While secrets management applies broadly, you can, and really should, integrate your secrets management directly into elements of your workflows where you’re probably already employing automation: CI/CD pipelines.
Automation takes the human factor out of secret management. However, computers are not infallible; they rely on a human to use their tools.
Once you have your secrets management, policies and integration in place, secrets maintenance becomes much easier and secrets rotation becomes much more frequent. Automation is particularly important for enterprise-level organizations that would otherwise require entire teams to monitor and manage just secrets alone.
Secrets Management Tools
Now that you are considering automating your secrets management, let’s look at secrets management tools.
All major cloud service providers have a secrets manager, such as Azure Key Vault, Amazon Web Services (AWS) Secrets Manager and Google Secret Manager. These have the distinct advantage of being embedded in their own cloud environments. If you are using solely Azure, for example, then Key Vault is for you. These tools are easy to use out of the box and use the cloud provider’s access provision to get and manage secrets.
However, what happens if you have multiple cloud service providers, complex CI/CD pipelines, a hybrid environment or an environment without a built-in secrets manager? You need a different approach. External tools like HashiCorp Vault, Akeyless Vault, CyberArk Enterprise Password Vault and others enable a single management system across the board.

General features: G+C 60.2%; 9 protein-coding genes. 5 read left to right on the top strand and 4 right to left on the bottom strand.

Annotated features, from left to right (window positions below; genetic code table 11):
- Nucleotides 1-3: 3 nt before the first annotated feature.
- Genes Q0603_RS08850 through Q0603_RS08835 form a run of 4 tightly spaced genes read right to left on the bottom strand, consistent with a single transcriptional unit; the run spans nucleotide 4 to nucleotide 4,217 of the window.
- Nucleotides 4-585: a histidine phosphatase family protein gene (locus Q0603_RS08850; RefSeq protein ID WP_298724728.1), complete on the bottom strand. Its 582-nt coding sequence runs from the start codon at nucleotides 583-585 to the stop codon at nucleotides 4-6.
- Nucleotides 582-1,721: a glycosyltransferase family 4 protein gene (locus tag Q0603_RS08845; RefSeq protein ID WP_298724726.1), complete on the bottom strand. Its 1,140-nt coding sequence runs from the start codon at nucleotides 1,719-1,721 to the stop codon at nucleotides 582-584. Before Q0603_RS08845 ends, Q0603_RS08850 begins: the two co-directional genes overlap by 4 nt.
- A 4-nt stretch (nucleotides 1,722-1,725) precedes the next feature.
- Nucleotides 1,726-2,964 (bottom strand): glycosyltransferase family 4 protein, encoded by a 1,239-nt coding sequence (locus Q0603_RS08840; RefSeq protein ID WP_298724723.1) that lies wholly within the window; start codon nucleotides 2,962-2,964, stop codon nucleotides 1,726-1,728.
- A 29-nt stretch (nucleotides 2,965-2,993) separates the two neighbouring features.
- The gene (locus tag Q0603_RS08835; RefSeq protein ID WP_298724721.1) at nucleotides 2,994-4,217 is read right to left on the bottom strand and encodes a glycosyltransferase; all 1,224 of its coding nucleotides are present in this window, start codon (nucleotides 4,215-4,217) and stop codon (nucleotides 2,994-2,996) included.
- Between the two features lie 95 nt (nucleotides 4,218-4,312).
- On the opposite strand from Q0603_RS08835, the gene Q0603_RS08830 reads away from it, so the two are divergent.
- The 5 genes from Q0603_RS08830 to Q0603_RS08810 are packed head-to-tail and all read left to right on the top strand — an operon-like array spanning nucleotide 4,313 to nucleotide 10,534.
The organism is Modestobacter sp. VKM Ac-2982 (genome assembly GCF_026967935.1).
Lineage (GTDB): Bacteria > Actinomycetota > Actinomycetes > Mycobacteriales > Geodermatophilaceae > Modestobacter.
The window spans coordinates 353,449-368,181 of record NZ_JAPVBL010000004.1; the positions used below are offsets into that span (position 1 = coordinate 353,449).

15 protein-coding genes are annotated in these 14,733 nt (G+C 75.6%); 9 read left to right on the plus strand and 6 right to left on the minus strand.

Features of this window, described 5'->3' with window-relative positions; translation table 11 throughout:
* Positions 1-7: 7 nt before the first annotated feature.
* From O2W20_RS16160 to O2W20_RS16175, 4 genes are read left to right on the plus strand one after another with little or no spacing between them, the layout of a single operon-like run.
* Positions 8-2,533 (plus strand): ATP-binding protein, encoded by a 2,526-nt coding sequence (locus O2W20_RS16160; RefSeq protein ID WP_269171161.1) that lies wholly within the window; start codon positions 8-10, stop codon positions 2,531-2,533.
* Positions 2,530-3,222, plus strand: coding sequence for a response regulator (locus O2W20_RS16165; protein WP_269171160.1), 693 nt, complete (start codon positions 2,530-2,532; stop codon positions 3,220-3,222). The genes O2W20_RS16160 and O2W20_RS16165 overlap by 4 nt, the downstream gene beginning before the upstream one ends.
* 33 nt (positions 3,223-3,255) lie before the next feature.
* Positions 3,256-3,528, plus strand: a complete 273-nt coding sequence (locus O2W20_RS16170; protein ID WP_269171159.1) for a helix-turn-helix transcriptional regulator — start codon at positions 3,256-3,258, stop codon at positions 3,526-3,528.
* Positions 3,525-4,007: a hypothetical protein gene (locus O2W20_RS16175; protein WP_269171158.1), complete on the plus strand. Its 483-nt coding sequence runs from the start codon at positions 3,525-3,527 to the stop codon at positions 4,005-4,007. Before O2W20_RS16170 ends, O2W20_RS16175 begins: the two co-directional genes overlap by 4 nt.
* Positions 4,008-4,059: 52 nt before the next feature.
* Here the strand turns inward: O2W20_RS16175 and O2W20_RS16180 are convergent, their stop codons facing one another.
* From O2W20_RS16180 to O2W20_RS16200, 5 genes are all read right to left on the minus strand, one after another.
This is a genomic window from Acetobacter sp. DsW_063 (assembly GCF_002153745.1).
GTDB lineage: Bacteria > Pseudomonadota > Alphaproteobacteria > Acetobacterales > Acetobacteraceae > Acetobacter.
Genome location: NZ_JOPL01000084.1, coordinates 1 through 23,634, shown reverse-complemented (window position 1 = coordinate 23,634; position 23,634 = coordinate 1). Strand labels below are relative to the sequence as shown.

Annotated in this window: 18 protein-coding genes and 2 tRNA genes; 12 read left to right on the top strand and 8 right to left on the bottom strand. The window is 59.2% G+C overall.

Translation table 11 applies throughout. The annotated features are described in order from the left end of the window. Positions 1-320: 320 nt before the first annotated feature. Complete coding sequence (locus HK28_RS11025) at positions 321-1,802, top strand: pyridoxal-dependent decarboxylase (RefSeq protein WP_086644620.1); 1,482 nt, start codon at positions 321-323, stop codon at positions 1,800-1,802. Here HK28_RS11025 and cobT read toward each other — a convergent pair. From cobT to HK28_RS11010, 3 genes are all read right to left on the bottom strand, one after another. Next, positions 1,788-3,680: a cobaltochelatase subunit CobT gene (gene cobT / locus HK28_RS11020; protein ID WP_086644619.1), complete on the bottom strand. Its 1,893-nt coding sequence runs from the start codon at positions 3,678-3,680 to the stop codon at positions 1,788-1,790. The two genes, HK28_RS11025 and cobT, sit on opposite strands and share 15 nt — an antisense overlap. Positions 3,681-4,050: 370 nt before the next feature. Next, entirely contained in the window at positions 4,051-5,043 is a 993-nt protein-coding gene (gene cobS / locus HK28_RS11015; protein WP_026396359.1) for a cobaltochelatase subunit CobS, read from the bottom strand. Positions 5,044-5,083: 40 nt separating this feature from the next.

The majority of CI/CD tools integrate with most, if not all, the secrets management tools today. This enables you to retrieve secrets from your vault during CI/CD processes while managing those secrets separately from the CI/CD process. These integrations can also transfer any secrets your CI/CD pipeline finds out of your code and into your secrets manager.
It is a good idea to cycle your secrets regularly, and depending on your policies and procedures, your policy may be to cycle secrets on release. To do this, you can direct your CI/CD process to generate new secrets in your vault during release. When this is fully automated, not only are you generating a new secret, no one knows what that secret is but you also have full control over the privileges that secret enables. This significantly reduces the risk of that secret leaking and becoming a public token.
Secrets management is a critical part of securing your systems. If you do not have it set up already, the sooner the better. Along with managing your secrets, automating secrets management is a major step in reducing your security risk.
You can automate access to secrets through secrets management, including in your CI/CD pipelines. Your team no longer needs to spend time managing secrets when they could be creating new innovations. There is no need for human interaction once the initial setup is complete, increasing security further.
CI/CD changes developer team culture. When it comes to developer team success, finding the right DevOps metrics to measure is crucial. Learn how to measure DevOps success with four key benchmarks for your engineering teams in the 2020 State of Software Delivery: Data-Backed Benchmarks for Engineering Teams.
The New Stack is a wholly owned subsidiary of Insight Partners, an investor in the following companies mentioned in this article: Saturn.
Amazon Web Services (AWS) and HashiCorp are sponsors of The New Stack.
Lead image via Pixabay.